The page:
In this second video on Lowcountry cuisine we head to a potluck supper in Charleston where local chefs have brought traditional dishes to share. They include ingredients typical to that region — benne seeds, Ossabaw pork, sorghum, grits and pink eyed peas.
I recently spent a week in Charleston, South Carolina volunteering at Cook It Raw and learning about the way the cuisine of the South was shaped by terroir, native Americans, African slaves and civil war. In this video Chef Sean Brock, of acclaimed restaurants McCrady’s and Husk, explains why rice is so important to the people and the chefs of South Carolina.
It’s true that fair-trade and organic, non GMO products are most often a little more expensive than the big name brands, and paying a few cents per item more may go against the grain of die-hard bargain hunters, but factor in the reality that those few cents from each of us add up to more than the eye can see. And it’s not a huge ordeal to buy fair trade; even items as common place as cocoa have a huge impact on the quality of life for workers abroad as well as local businesses. Take Camino Fair trade and organic hot chocolate for example.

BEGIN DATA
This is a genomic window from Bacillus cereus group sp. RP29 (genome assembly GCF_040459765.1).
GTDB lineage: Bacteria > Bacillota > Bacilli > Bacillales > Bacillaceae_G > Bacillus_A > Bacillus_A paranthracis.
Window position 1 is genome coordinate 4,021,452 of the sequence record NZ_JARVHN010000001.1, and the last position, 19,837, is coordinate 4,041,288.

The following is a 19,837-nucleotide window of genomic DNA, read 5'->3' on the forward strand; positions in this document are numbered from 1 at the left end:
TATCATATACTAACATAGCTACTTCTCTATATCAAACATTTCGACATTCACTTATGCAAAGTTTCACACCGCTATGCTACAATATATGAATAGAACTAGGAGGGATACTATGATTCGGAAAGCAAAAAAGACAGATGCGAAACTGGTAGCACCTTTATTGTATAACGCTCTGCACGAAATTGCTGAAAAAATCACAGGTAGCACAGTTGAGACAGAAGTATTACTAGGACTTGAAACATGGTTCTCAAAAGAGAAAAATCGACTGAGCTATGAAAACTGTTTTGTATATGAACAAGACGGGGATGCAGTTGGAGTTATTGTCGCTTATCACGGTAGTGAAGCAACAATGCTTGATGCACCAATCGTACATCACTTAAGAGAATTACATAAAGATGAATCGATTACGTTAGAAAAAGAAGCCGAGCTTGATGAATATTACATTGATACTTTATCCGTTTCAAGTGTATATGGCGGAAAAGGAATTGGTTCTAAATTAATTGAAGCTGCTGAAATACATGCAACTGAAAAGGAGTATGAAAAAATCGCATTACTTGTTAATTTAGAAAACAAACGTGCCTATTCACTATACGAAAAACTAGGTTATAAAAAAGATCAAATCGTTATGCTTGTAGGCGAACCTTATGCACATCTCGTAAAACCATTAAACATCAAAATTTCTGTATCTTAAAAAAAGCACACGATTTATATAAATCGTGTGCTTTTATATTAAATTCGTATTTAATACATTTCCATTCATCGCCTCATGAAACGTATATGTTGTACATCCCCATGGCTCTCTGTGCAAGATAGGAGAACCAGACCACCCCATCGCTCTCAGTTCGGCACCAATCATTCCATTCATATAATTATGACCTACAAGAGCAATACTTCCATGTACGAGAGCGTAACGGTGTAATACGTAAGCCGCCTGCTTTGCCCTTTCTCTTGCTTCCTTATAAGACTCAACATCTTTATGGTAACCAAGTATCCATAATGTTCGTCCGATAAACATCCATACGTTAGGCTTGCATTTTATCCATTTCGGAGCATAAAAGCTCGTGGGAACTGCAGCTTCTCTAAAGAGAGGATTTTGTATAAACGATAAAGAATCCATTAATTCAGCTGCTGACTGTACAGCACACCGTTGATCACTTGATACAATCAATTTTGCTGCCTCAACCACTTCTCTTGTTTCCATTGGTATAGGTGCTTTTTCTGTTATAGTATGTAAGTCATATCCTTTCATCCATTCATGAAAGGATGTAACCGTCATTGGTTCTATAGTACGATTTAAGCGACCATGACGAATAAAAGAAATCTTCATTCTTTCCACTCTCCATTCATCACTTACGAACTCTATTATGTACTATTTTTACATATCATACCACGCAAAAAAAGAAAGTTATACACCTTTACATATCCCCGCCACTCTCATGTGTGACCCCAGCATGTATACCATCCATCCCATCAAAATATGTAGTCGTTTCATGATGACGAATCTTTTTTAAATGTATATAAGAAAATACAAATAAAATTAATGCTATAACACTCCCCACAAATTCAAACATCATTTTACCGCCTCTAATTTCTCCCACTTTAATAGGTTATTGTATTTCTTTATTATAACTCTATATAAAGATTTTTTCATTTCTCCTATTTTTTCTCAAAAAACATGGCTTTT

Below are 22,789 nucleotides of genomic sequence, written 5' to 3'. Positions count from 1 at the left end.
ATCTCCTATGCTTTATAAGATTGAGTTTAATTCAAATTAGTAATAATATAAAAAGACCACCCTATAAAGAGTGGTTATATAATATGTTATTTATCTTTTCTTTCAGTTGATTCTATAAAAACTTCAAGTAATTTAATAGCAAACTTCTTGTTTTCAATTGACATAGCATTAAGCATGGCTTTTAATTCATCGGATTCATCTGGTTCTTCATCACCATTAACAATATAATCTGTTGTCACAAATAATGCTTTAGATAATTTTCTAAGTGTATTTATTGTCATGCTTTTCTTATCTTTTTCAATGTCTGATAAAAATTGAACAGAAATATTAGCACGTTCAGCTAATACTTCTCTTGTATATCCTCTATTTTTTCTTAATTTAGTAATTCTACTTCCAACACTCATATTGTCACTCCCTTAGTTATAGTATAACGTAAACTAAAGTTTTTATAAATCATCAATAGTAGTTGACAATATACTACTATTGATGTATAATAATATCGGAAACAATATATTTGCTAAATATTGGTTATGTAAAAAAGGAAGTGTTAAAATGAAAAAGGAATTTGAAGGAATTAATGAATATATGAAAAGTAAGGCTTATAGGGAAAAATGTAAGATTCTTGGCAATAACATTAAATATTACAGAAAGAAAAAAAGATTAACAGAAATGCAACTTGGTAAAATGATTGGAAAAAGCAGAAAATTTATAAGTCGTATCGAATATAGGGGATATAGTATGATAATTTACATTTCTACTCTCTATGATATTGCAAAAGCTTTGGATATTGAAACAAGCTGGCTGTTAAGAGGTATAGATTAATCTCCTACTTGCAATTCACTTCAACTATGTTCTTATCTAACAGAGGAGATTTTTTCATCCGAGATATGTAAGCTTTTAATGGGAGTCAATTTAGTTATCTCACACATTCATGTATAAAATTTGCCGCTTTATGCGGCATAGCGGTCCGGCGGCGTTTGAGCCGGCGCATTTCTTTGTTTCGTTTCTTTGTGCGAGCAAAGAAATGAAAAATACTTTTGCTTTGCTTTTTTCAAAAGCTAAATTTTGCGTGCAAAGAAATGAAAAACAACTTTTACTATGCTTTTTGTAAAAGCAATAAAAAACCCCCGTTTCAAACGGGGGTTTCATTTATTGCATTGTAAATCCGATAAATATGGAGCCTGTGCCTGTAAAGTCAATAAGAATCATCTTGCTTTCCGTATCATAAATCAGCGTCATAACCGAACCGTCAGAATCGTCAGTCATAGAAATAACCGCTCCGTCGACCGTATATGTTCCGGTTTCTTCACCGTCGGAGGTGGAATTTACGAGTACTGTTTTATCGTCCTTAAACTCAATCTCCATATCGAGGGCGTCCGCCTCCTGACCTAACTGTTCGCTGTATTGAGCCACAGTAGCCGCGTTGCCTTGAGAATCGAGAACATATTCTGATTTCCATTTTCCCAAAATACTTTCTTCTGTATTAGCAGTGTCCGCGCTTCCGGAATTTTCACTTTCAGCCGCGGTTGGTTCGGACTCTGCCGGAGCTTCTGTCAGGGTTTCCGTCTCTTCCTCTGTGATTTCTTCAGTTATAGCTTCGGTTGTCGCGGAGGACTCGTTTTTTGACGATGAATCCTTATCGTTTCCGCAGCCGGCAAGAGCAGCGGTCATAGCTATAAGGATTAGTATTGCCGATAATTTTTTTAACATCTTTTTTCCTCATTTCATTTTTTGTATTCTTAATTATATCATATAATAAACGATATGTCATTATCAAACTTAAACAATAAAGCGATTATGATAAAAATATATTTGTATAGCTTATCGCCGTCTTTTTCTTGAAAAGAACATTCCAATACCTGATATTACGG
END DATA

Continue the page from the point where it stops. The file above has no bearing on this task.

We sat down with Momofuku Noodle Bar’s Executive Sous Chef, Hans Vogels, recently. We asked him what ingredient was most important to his kitchen and what he’s cooking with in anticipation of colder weather.
I love duck. Whenever I am in Chinatown I head to King’s Noodle for a big feed of barbecue duck. It is an amazing dish and it is perfect every time. The technique seems simple enough; it is barbecued, and chopped up with a heavy cleaver, bones and all, and scooped unceremoniously onto a plate. Order it with white rice and some dark green gai-lan, (Chinese broccoli also known as kai-lan) and you will be one happy camper. But deep down, you know that, simple though it seems, cooking a whole duck like this it is not easy, you suspect you could never pull this off at home. Continue »